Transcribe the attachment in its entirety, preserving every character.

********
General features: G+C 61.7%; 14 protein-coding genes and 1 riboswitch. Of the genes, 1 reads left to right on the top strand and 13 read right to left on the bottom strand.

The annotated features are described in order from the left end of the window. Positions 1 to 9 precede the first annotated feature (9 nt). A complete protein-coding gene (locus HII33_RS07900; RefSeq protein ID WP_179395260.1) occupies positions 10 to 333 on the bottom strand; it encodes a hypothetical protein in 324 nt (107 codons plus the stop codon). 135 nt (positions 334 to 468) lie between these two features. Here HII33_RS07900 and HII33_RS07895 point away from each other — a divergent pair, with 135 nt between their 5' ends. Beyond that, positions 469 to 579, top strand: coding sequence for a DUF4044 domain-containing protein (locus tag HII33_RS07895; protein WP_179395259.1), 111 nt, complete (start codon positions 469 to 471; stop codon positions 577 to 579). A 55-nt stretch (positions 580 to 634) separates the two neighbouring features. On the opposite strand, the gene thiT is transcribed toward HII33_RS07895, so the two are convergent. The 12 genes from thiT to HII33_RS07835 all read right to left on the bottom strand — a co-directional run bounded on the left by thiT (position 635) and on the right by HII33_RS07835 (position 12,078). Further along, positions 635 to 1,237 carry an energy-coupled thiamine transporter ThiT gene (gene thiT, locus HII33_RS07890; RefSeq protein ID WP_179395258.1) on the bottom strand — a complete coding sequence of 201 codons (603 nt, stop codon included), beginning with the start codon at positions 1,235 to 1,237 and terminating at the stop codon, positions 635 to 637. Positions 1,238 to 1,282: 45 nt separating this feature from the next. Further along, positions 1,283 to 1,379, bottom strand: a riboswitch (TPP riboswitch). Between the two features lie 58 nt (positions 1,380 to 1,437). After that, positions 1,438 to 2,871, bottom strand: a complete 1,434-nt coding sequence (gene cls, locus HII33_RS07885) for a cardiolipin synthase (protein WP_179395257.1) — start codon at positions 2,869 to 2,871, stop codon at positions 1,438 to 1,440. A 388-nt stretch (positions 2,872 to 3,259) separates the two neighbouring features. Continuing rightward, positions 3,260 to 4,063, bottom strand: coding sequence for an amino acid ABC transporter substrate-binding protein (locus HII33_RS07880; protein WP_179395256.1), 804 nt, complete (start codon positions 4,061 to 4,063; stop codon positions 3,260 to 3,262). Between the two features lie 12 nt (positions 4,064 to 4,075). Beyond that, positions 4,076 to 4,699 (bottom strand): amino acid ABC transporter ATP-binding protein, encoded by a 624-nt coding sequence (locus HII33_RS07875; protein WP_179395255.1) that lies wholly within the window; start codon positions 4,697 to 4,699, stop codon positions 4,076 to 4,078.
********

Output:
General features: G+C 61.7%; 14 protein-coding genes and 1 riboswitch. Of the genes, 1 reads left to right on the top strand and 13 read right to left on the bottom strand.

The annotated features are described in order from the left end of the window. Positions 1 to 9 precede the first annotated feature (9 nt). A complete protein-coding gene (locus HII33_RS07900; RefSeq protein ID WP_179395260.1) occupies positions 10 to 333 on the bottom strand; it encodes a hypothetical protein in 324 nt (107 codons plus the stop codon). 135 nt (positions 334 to 468) lie between these two features. Here HII33_RS07900 and HII33_RS07895 point away from each other — a divergent pair, with 135 nt between their 5' ends. Beyond that, positions 469 to 579, top strand: coding sequence for a DUF4044 domain-containing protein (locus tag HII33_RS07895; protein WP_179395259.1), 111 nt, complete (start codon positions 469 to 471; stop codon positions 577 to 579). A 55-nt stretch (positions 580 to 634) separates the two neighbouring features. On the opposite strand, the gene thiT is transcribed toward HII33_RS07895, so the two are convergent. The 12 genes from thiT to HII33_RS07835 all read right to left on the bottom strand — a co-directional run bounded on the left by thiT (position 635) and on the right by HII33_RS07835 (position 12,078). Further along, positions 635 to 1,237 carry an energy-coupled thiamine transporter ThiT gene (gene thiT, locus HII33_RS07890; RefSeq protein ID WP_179395258.1) on the bottom strand — a complete coding sequence of 201 codons (603 nt, stop codon included), beginning with the start codon at positions 1,235 to 1,237 and terminating at the stop codon, positions 635 to 637. Positions 1,238 to 1,282: 45 nt separating this feature from the next. Further along, positions 1,283 to 1,379, bottom strand: a riboswitch (TPP riboswitch). Between the two features lie 58 nt (positions 1,380 to 1,437). After that, positions 1,438 to 2,871, bottom strand: a complete 1,434-nt coding sequence (gene cls, locus HII33_RS07885) for a cardiolipin synthase (protein WP_179395257.1) — start codon at positions 2,869 to 2,871, stop codon at positions 1,438 to 1,440. A 388-nt stretch (positions 2,872 to 3,259) separates the two neighbouring features. Continuing rightward, positions 3,260 to 4,063, bottom strand: coding sequence for an amino acid ABC transporter substrate-binding protein (locus HII33_RS07880; protein WP_179395256.1), 804 nt, complete (start codon positions 4,061 to 4,063; stop codon positions 3,260 to 3,262). Between the two features lie 12 nt (positions 4,064 to 4,075). Beyond that, positions 4,076 to 4,699 (bottom strand): amino acid ABC transporter ATP-binding protein, encoded by a 624-nt coding sequence (locus HII33_RS07875; protein WP_179395255.1) that lies wholly within the window; start codon positions 4,697 to 4,699, stop codon positions 4,076 to 4,078.